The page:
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Education Reform and Education Politics in Japan

Hidenori Fujita
The American Sociologist
Vol. 31, No. 3 (Fall, 2000), pp. 42-57
Published by: Springer
Stable URL: http://www.jstor.org/stable/27698962
Page Count: 16
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Education Reform and Education Politics in Japan
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Abstract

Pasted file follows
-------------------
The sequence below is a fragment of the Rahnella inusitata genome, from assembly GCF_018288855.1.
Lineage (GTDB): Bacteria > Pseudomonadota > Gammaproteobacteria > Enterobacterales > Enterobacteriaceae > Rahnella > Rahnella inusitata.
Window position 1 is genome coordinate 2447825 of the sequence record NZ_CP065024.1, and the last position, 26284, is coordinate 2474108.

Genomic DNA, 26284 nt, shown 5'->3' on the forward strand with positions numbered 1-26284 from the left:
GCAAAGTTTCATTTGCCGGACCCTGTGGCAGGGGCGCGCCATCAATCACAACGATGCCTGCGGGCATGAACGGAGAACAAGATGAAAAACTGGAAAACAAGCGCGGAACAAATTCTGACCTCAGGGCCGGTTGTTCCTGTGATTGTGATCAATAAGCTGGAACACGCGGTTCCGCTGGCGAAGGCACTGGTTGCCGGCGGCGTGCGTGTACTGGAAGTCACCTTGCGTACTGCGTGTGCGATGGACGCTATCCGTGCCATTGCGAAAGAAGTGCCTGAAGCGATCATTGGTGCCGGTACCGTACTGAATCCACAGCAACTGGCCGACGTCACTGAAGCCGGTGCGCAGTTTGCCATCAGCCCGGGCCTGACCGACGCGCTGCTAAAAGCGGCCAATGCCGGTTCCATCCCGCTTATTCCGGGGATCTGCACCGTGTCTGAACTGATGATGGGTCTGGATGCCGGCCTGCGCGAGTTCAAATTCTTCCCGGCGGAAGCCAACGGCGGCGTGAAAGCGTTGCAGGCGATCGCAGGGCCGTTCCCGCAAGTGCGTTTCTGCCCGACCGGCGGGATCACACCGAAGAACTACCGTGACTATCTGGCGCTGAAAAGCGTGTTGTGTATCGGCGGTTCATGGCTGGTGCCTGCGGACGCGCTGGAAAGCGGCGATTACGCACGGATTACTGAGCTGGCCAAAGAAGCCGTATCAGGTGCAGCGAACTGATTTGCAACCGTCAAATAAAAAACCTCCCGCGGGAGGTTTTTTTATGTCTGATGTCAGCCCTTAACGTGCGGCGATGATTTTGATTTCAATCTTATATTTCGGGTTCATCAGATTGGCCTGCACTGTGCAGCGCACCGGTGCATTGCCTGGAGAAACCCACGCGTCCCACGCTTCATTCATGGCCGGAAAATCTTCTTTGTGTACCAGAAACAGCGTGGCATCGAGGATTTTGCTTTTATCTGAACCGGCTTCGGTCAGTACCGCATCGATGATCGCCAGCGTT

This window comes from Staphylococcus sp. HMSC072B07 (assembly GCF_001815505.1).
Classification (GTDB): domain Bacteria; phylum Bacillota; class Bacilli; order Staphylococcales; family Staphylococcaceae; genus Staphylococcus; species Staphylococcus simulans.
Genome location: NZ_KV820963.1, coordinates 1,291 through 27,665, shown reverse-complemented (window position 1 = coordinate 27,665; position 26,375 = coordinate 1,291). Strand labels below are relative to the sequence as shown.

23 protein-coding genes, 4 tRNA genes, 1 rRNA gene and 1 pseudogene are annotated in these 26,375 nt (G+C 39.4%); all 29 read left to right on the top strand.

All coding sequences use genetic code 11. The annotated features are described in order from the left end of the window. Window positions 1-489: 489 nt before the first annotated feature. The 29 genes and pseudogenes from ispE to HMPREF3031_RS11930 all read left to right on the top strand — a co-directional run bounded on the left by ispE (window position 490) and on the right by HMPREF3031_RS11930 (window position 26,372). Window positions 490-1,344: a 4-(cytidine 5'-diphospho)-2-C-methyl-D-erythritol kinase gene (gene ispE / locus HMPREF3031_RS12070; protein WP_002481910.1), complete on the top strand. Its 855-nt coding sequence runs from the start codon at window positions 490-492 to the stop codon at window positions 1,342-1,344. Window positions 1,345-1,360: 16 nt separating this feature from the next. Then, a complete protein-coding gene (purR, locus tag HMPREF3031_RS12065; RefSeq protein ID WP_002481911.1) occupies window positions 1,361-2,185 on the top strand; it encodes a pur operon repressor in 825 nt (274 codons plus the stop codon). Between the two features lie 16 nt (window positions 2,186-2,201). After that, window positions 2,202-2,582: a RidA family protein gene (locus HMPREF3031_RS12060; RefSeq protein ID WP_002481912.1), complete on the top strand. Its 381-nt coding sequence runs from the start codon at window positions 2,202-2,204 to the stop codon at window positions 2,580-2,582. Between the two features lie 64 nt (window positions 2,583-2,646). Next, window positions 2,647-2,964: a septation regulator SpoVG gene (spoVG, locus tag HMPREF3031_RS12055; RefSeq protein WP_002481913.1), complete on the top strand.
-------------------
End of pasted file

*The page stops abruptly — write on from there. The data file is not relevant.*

Since the 1980s, a new tide of education reform movements has emerged in many countries, including the United States and Japan, along with the rise of a consumer orientation and national concern over the quality of schooling. This has made parental choice into a major policy issue, along with accountability and independent control. Four forms of symbiosis are identified: embracive, segregated, civic and market-oriented. This article discusses the nature of current reforms, and argues that they place Japanese education at a threefold critical crossroads or in a state of crisis.

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